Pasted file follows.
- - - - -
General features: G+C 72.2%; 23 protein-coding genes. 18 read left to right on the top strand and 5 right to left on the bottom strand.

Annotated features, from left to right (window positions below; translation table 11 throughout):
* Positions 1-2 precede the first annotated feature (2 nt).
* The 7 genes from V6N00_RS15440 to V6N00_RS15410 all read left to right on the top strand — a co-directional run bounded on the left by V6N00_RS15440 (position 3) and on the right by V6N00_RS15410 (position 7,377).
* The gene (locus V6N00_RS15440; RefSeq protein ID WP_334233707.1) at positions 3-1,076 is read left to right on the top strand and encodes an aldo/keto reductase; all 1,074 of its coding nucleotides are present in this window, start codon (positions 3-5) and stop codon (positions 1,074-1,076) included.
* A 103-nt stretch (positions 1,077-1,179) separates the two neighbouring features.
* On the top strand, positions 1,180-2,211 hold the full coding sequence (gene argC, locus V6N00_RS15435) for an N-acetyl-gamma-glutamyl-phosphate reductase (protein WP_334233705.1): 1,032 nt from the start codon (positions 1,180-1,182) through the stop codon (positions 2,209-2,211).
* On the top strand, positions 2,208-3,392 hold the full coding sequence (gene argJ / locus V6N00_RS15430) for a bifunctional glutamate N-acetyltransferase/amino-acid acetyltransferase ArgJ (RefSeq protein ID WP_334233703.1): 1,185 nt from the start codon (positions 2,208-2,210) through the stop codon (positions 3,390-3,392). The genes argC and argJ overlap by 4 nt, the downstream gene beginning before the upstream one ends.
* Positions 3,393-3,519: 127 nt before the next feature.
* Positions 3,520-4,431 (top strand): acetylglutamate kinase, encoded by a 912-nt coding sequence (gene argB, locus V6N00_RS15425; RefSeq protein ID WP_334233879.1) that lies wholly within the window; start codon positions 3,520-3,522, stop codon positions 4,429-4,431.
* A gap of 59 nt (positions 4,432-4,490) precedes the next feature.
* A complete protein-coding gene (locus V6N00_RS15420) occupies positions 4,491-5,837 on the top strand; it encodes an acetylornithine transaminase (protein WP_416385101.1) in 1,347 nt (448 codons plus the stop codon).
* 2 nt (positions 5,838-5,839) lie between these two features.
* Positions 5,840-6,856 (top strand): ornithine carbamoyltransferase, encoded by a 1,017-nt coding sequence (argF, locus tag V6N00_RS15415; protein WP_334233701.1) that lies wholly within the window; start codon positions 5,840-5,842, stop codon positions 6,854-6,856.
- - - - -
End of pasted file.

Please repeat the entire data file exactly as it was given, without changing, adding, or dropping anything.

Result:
General features: G+C 72.2%; 23 protein-coding genes. 18 read left to right on the top strand and 5 right to left on the bottom strand.

Annotated features, from left to right (window positions below; translation table 11 throughout):
* Positions 1-2 precede the first annotated feature (2 nt).
* The 7 genes from V6N00_RS15440 to V6N00_RS15410 all read left to right on the top strand — a co-directional run bounded on the left by V6N00_RS15440 (position 3) and on the right by V6N00_RS15410 (position 7,377).
* The gene (locus V6N00_RS15440; RefSeq protein ID WP_334233707.1) at positions 3-1,076 is read left to right on the top strand and encodes an aldo/keto reductase; all 1,074 of its coding nucleotides are present in this window, start codon (positions 3-5) and stop codon (positions 1,074-1,076) included.
* A 103-nt stretch (positions 1,077-1,179) separates the two neighbouring features.
* On the top strand, positions 1,180-2,211 hold the full coding sequence (gene argC, locus V6N00_RS15435) for an N-acetyl-gamma-glutamyl-phosphate reductase (protein WP_334233705.1): 1,032 nt from the start codon (positions 1,180-1,182) through the stop codon (positions 2,209-2,211).
* On the top strand, positions 2,208-3,392 hold the full coding sequence (gene argJ / locus V6N00_RS15430) for a bifunctional glutamate N-acetyltransferase/amino-acid acetyltransferase ArgJ (RefSeq protein ID WP_334233703.1): 1,185 nt from the start codon (positions 2,208-2,210) through the stop codon (positions 3,390-3,392). The genes argC and argJ overlap by 4 nt, the downstream gene beginning before the upstream one ends.
* Positions 3,393-3,519: 127 nt before the next feature.
* Positions 3,520-4,431 (top strand): acetylglutamate kinase, encoded by a 912-nt coding sequence (gene argB, locus V6N00_RS15425; RefSeq protein ID WP_334233879.1) that lies wholly within the window; start codon positions 3,520-3,522, stop codon positions 4,429-4,431.
* A gap of 59 nt (positions 4,432-4,490) precedes the next feature.
* A complete protein-coding gene (locus V6N00_RS15420) occupies positions 4,491-5,837 on the top strand; it encodes an acetylornithine transaminase (protein WP_416385101.1) in 1,347 nt (448 codons plus the stop codon).
* 2 nt (positions 5,838-5,839) lie between these two features.
* Positions 5,840-6,856 (top strand): ornithine carbamoyltransferase, encoded by a 1,017-nt coding sequence (argF, locus tag V6N00_RS15415; protein WP_334233701.1) that lies wholly within the window; start codon positions 5,840-5,842, stop codon positions 6,854-6,856.